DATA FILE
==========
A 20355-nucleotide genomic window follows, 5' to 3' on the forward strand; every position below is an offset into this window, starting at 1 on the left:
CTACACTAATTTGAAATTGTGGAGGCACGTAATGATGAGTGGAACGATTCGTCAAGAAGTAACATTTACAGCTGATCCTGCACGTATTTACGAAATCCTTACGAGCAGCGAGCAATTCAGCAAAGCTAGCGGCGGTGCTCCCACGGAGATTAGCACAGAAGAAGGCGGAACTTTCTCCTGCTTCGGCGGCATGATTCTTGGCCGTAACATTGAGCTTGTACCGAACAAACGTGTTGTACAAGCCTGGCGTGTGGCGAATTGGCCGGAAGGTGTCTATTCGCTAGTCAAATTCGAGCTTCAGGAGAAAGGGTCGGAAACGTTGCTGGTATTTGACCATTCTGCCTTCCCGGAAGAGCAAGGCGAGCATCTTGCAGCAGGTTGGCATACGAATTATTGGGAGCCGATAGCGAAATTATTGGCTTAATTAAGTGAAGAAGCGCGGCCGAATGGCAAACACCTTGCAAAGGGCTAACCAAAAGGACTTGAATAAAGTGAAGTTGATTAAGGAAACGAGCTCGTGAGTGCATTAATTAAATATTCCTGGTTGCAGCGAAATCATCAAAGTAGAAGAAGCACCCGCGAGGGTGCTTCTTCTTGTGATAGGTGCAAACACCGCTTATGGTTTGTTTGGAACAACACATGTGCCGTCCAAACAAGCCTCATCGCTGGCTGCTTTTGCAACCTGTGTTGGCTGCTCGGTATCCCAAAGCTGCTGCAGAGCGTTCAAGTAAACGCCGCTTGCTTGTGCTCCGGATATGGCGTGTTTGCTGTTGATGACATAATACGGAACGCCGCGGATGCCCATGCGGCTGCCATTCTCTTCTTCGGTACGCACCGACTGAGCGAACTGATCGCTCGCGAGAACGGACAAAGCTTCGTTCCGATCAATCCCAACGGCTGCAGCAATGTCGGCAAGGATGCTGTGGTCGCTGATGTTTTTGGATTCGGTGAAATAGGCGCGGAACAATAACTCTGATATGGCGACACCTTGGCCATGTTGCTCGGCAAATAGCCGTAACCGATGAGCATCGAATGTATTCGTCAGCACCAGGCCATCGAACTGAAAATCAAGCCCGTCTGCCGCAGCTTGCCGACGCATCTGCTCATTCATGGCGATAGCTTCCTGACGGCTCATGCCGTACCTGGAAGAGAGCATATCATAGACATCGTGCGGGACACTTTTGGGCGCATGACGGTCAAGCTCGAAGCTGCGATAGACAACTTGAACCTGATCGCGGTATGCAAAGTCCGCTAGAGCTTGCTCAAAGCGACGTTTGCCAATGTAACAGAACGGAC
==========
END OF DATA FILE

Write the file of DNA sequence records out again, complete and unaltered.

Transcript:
A 20355-nucleotide genomic window follows, 5' to 3' on the forward strand; every position below is an offset into this window, starting at 1 on the left:
CTACACTAATTTGAAATTGTGGAGGCACGTAATGATGAGTGGAACGATTCGTCAAGAAGTAACATTTACAGCTGATCCTGCACGTATTTACGAAATCCTTACGAGCAGCGAGCAATTCAGCAAAGCTAGCGGCGGTGCTCCCACGGAGATTAGCACAGAAGAAGGCGGAACTTTCTCCTGCTTCGGCGGCATGATTCTTGGCCGTAACATTGAGCTTGTACCGAACAAACGTGTTGTACAAGCCTGGCGTGTGGCGAATTGGCCGGAAGGTGTCTATTCGCTAGTCAAATTCGAGCTTCAGGAGAAAGGGTCGGAAACGTTGCTGGTATTTGACCATTCTGCCTTCCCGGAAGAGCAAGGCGAGCATCTTGCAGCAGGTTGGCATACGAATTATTGGGAGCCGATAGCGAAATTATTGGCTTAATTAAGTGAAGAAGCGCGGCCGAATGGCAAACACCTTGCAAAGGGCTAACCAAAAGGACTTGAATAAAGTGAAGTTGATTAAGGAAACGAGCTCGTGAGTGCATTAATTAAATATTCCTGGTTGCAGCGAAATCATCAAAGTAGAAGAAGCACCCGCGAGGGTGCTTCTTCTTGTGATAGGTGCAAACACCGCTTATGGTTTGTTTGGAACAACACATGTGCCGTCCAAACAAGCCTCATCGCTGGCTGCTTTTGCAACCTGTGTTGGCTGCTCGGTATCCCAAAGCTGCTGCAGAGCGTTCAAGTAAACGCCGCTTGCTTGTGCTCCGGATATGGCGTGTTTGCTGTTGATGACATAATACGGAACGCCGCGGATGCCCATGCGGCTGCCATTCTCTTCTTCGGTACGCACCGACTGAGCGAACTGATCGCTCGCGAGAACGGACAAAGCTTCGTTCCGATCAATCCCAACGGCTGCAGCAATGTCGGCAAGGATGCTGTGGTCGCTGATGTTTTTGGATTCGGTGAAATAGGCGCGGAACAATAACTCTGATATGGCGACACCTTGGCCATGTTGCTCGGCAAATAGCCGTAACCGATGAGCATCGAATGTATTCGTCAGCACCAGGCCATCGAACTGAAAATCAAGCCCGTCTGCCGCAGCTTGCCGACGCATCTGCTCATTCATGGCGATAGCTTCCTGACGGCTCATGCCGTACCTGGAAGAGAGCATATCATAGACATCGTGCGGGACACTTTTGGGCGCATGACGGTCAAGCTCGAAGCTGCGATAGACAACTTGAACCTGATCGCGGTATGCAAAGTCCGCTAGAGCTTGCTCAAAGCGACGTTTGCCAATGTAACAGAACGGAC